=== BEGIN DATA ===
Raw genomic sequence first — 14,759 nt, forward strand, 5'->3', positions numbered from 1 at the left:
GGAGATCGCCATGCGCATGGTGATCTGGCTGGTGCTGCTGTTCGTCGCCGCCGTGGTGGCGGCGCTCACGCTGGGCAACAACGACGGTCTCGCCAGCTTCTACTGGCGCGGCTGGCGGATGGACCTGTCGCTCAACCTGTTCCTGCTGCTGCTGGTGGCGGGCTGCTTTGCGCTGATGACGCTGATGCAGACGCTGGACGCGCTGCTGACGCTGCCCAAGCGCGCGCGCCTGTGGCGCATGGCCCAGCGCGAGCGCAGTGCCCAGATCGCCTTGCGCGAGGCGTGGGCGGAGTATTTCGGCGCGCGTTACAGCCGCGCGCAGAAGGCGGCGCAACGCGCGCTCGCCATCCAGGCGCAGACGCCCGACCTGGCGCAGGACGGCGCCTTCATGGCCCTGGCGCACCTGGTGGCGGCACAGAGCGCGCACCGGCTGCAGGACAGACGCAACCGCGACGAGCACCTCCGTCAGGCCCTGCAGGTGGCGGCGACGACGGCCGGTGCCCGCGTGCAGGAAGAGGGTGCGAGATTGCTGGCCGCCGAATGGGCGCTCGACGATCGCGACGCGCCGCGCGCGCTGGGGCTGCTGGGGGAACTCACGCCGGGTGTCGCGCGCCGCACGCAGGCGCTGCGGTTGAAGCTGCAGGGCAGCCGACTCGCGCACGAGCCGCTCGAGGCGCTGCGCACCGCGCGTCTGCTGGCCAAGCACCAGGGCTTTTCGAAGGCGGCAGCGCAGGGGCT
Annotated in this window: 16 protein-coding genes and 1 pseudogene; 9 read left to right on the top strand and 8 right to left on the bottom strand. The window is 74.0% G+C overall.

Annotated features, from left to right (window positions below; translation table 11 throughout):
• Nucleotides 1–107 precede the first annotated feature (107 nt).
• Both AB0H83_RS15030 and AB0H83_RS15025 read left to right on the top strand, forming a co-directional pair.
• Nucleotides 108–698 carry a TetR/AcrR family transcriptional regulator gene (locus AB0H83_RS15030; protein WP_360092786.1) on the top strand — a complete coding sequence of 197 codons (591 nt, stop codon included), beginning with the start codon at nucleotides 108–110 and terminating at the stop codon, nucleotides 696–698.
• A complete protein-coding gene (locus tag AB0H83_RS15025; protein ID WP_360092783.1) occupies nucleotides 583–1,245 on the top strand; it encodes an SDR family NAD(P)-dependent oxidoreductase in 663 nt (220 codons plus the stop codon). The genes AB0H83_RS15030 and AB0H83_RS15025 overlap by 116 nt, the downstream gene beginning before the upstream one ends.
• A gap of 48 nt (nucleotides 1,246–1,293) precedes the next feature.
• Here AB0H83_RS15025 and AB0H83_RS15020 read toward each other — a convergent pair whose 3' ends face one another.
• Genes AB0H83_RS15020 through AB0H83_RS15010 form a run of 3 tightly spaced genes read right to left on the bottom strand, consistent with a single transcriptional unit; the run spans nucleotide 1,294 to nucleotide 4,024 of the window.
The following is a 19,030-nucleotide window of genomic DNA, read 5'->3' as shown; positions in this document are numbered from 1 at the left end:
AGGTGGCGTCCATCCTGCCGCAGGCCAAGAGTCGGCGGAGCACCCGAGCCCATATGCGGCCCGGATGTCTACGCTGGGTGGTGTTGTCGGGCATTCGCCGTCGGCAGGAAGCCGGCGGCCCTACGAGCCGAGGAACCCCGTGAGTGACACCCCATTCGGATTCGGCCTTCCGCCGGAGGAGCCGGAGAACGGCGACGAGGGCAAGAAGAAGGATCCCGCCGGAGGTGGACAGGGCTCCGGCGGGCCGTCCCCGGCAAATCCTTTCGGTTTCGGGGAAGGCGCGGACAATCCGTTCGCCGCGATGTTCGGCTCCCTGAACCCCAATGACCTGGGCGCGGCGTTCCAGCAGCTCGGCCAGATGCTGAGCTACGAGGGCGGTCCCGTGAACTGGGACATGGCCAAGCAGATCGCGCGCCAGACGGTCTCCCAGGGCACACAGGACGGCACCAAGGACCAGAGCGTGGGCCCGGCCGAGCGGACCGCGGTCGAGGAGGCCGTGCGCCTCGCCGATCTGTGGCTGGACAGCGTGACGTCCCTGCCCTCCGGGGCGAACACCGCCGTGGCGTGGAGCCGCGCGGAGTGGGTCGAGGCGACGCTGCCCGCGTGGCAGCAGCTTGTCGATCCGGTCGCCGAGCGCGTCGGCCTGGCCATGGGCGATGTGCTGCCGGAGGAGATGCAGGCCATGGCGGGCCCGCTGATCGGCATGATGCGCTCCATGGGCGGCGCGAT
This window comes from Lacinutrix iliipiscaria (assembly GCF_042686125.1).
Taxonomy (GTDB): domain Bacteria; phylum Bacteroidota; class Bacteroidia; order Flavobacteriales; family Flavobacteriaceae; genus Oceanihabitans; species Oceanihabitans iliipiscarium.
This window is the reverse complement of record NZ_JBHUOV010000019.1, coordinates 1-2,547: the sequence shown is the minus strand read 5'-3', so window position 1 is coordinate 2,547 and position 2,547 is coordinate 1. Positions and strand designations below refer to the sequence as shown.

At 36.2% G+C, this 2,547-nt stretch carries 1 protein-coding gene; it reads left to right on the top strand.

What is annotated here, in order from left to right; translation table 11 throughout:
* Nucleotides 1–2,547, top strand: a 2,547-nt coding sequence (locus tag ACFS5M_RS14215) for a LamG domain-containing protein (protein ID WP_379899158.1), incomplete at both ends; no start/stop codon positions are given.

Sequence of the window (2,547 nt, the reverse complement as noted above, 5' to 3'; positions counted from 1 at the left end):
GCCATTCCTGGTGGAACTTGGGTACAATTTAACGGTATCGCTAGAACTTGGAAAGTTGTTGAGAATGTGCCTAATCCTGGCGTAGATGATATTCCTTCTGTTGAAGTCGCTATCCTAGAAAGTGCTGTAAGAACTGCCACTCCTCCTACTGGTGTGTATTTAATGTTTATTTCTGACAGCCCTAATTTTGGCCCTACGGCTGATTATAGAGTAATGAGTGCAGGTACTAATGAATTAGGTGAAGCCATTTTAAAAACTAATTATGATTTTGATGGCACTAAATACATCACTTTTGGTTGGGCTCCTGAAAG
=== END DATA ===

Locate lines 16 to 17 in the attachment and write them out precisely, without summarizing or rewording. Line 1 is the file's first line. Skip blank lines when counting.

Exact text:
This window is the reverse complement of record NZ_JBHUOV010000019.1, coordinates 1-2,547: the sequence shown is the minus strand read 5'-3', so window position 1 is coordinate 2,547 and position 2,547 is coordinate 1. Positions and strand designations below refer to the sequence as shown.

At 36.2% G+C, this 2,547-nt stretch carries 1 protein-coding gene; it reads left to right on the top strand.